I gave my daughter, Charlotte, her first phone when she was just five years old. It was hardly an appropriate age, but what’s the point of having kids if you cannot use them in the occasional social experiment.
It’s nearly time for Mobile World Congress, a show that provides a chance to catch up on the latest mobile solutions, as well as feast on the best tapas and sangria Barcelona has to offer (along with 100,000 of our closest colleagues). While it's still a phone show at its heart, MWC has expanded significantly in the past few years. Here are a few of the highlights we expect to see.
A few months ago, I started thinking about buying a compact camera. My friends thought I was crazy; after all, my smartphone has a pretty good camera. But I wanted advanced features such as the ability to change the speed and aperture, features that often belong on a DSLR, rather than a compact camera, and especially not on a smartphone camera. Except, of course, I’m wrong...mostly.
Huawei is a giant among most smartphone players with an impressive presence in most parts of the world. In the European market, the handset manufacturer’s latest phones are well promoted by the carriers, both in store and through advertising; and, as a result, the OEM is enjoying consumer acceptance that other smartphone makers should be quite envious of. So if there was one manufacturer poised the break the duopoly of Samsung and Apple, as most carriers would like, it is Huawei… except, of course, in the U.S.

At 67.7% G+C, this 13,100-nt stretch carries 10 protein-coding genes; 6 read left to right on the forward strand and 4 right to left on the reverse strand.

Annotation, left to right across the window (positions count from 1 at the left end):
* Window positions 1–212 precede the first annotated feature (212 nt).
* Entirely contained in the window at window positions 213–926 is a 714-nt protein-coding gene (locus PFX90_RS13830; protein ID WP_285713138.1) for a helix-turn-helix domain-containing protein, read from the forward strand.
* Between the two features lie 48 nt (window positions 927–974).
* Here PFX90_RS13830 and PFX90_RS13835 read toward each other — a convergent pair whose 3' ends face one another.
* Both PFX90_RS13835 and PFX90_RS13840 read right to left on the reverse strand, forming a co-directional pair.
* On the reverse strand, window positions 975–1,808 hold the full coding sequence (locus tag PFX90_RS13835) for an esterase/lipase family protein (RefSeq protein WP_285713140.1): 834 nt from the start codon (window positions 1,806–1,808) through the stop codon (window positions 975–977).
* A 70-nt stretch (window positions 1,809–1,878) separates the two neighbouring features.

A few years ago a friend of mine was mugged in London. Two men waved knives at him and demanded his wallet, his smartphone... and then his other phone. This final demand threw him a little, as he only carried one phone, and it took a while (and a quick frisk) to convince the muggers that they would have to share a single smartphone. I’m sure they walked away muttering about their poor fortune as, apparently, the odds are quite high that someone wandering the streets of London will be toting a couple of devices.
Commoditization of Cellular Data has been a major theme discussed throughout the year as unlimited data plans have become the de facto offering in the U.S. mobile market. We have seen the same commoditization trend with voice and SMS in the past two decades, as mobile carriers first sold voice minutes and SMS in various size packages, but they were eventually thrown in for free when we started paying by the size of our cellular data bucket.
In my last predictions piece The Cable Threat is More Real Than Ever, I covered how the cable players are poised to become even more of a threat in the already competitive U.S. mobile market in 2018. With cellphone penetration reaching saturation levels, switcher activity has become the mainstream method for subscriber growth, and this is where the established players run into problems...
When Comcast launched its Xfinity Mobile service in 2017, it wasn’t taken too seriously by the competition, due to its lack of retail presence and limited device/service portfolio. This perception changed rather drastically when Comcast announced it had a quarter million subscribers within the first five months of its pilot launch.
The show when: - Blockchain, AI, VR and other buzzwords - Hey Google! - One well placed rant - The robot uprising has begun - Not all robots were feisty - Time for a new body?
For a category that has faced much skepticism, it’s hard to argue that the wearable tech category has not been a success story so far. In fact, NPD expects that total ownership of activity trackers and smartwatches among U.S. adults will stand at nearly 77 million devices by the end of 2017. However, the market is becoming increasingly complex in the face of innovation and changing consumer demands. 2018 will see even more dramatic shifts in the evolution of the wearable tech space than we have seen in the previous two years.